Provisional title screen
|Release||Released as Banjo-Kazooie in 1998|
Project Dream (provisionally titled Dream: Land of Giants) was a cancelled action-adventure role-playing video game. Developed by Rare, the game was aimed for release on the Super Nintendo Entertainment System (SNES), and later the Nintendo 64. The initial plot of the game revolved around a young boy, Edison, who has caused trouble with pirates led by Captain Blackeye. Project Dream was redeveloped as Banjo-Kazooie and released for the Nintendo 64 in 1998.
Details regarding the game's storyline are scarce, and there were few screenshots released of the game for several years. The story revolved around a boy named Edison, his dog named Dinger and his parrot named Billy, who wielded a wooden sword. Edison had caused trouble for a group of pirates, who were the main antagonists of the game. The pirates, led by their leader, Captain Blackeye and his pet cockatoo named Cocktail and his dobermans named Phil and Ben, wanted to capture Edison, though the main base of the story is unclear. It is assumed that the remainder of the story follows Edison's adventure trying to end his troubles with the pirates.
There were a few main characters in the story who made it into Banjo-Kazooie, excluding Edison. The characters of Project Dream did include Banjo the bear himself, who was a secondary character in the game before Rare removed Edison and replaced Banjo as the main character. Captain Blackeye was removed when Rare redeveloped Project Dream into Banjo-Kazooie, although Blackeye himself makes an appearance in Banjo-Tooie, and even makes reference to his original use as a character, claiming he had a dream in which a bear that looked like Banjo took the spotlight from him.
There were also a few outlining minor characters in the game. Edison's girlfriend Madeleine was a character specified by Grant Kirkhope. Other characters specified by Kirkhope are Bully, Big Belly and Cockeye, for which he composed musical themes. Timmy the rabbit was later changed to the main character when Edison was removed. Tooty eventually appeared in Banjo-Kazooie, and a dog named Dinger was a secondary character. Gruntilda was initially a giant in the game and later changed into the main antagonist of Banjo-Kazooie, and Tiptup was going to be another secondary character. Kazooie was not to be featured as a main character in Project Dream; she was initially going to have an appearance as a baby bird found by a girl named Ella, who was Edison's younger sister and her rabbit friend named Timmy.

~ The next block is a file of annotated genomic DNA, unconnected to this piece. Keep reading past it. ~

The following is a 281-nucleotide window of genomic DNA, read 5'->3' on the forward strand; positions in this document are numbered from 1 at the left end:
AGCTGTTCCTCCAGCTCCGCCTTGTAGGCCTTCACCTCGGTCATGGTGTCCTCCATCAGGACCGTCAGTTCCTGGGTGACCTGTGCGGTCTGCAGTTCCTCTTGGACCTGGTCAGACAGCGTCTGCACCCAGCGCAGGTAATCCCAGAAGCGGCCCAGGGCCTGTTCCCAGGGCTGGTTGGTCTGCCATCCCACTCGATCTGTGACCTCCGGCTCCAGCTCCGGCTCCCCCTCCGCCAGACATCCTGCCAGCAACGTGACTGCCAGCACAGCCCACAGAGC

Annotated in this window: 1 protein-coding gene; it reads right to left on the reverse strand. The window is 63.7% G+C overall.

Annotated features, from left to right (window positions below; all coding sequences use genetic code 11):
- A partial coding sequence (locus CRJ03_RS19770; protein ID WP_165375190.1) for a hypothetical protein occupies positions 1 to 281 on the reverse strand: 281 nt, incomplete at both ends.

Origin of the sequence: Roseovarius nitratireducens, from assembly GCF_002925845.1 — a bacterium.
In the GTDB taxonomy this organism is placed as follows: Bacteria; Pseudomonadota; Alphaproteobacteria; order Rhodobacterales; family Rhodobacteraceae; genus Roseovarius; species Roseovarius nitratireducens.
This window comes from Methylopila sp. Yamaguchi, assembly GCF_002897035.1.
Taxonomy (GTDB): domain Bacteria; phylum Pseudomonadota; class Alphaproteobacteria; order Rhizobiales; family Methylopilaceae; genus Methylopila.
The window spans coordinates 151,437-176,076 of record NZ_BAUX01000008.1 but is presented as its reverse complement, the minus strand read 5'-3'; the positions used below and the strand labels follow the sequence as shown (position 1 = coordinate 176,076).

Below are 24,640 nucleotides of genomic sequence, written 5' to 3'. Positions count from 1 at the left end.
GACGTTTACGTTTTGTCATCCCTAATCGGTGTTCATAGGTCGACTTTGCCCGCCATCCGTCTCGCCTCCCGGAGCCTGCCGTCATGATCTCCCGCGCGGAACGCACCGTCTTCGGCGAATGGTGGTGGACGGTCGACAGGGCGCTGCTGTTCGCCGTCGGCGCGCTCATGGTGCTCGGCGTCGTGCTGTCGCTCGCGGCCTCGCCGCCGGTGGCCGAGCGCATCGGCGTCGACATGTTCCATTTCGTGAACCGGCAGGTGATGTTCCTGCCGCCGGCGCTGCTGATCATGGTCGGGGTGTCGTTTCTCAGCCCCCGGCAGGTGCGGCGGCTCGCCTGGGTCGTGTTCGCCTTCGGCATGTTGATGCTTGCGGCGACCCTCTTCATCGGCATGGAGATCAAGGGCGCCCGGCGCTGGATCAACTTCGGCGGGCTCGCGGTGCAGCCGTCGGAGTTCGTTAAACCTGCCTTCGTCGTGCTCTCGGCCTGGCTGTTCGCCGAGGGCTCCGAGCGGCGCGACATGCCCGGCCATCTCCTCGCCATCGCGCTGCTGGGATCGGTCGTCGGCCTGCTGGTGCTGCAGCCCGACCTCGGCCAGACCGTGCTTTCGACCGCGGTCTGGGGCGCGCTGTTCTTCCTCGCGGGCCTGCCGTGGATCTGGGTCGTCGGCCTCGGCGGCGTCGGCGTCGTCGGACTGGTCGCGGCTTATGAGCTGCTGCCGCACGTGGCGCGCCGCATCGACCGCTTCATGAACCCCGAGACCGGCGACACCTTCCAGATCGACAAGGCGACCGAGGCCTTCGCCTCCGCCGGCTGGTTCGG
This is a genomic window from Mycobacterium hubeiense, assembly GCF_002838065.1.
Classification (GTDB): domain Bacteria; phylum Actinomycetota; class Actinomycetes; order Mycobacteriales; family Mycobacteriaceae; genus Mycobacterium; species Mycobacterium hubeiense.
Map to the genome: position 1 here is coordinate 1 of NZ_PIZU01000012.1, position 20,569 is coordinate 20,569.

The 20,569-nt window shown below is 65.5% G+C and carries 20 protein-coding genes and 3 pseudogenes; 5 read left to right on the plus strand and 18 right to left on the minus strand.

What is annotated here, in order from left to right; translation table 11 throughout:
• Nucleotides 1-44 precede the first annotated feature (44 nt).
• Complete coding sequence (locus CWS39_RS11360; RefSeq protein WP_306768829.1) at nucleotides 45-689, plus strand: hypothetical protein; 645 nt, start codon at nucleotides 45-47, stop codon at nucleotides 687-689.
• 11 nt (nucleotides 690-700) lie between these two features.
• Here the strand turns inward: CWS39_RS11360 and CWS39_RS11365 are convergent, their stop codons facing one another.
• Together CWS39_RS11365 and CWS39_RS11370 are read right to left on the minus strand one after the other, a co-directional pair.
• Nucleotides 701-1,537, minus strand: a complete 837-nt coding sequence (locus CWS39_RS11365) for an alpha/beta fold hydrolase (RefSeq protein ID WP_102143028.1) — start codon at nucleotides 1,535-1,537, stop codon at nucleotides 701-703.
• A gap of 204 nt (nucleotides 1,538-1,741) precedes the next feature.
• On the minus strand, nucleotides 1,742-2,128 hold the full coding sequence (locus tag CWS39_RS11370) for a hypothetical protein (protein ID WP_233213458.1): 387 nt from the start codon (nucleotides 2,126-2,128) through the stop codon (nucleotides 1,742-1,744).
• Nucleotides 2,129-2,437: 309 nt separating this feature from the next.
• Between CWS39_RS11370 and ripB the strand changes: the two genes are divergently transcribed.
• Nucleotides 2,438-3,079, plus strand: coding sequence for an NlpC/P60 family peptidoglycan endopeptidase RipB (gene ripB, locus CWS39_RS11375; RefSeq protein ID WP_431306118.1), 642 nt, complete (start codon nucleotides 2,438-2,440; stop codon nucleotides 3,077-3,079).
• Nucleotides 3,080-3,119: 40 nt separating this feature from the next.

Development of the game began after the release and success of Rare's SNES title, Donkey Kong Country. Tim Stamper, Rare's founder who previously directed Donkey Kong Country, took overall control of Project Dream.
One specified reason why Project Dream was not completed was that it was considered too large for the SNES version, and was later converted to the Nintendo 64 to become a large 3D role-playing game. Initially, Project Dream was to feature an unconventional terrain system, but performance issues on the Nintendo 64 led to the abandonment of that approach. That technical setback, along with concerns about project's overall direction, led to the transformation of the project into what became Banjo-Kazooie.
On 22 December 2015, Rare uploaded a video to their YouTube channel where key people who worked on the game gave interviews and revealing beta gameplay footage of both the SNES and Nintendo 64 builds publicly for the first time. The project was tentatively titled "Dream: Land of Giants". The story was initially to have a fantasy/fairy tale theme and then turned into a pirate themed plot.
- "The Making of Banjo-Kazooie", Retro Gamer, pp. 19–25, 29 March 2007
- "Captain Blackeye". Grant Kirkhope. Retrieved 13 February 2012.
- "Bully - Project Dream". Grant Kirkhope. Retrieved 13 February 2012.
- "Cockeye". Grant Kirkhope. Retrieved 13 February 2012.
- Kirkhope, Grant. "Dream: The Game that Never Was". Grant Kirkhope. Retrieved 18 June 2015.
- "Project Dream (Grant Kirkhope)". Grant Kirkhope Music. Retrieved 13 February 2012.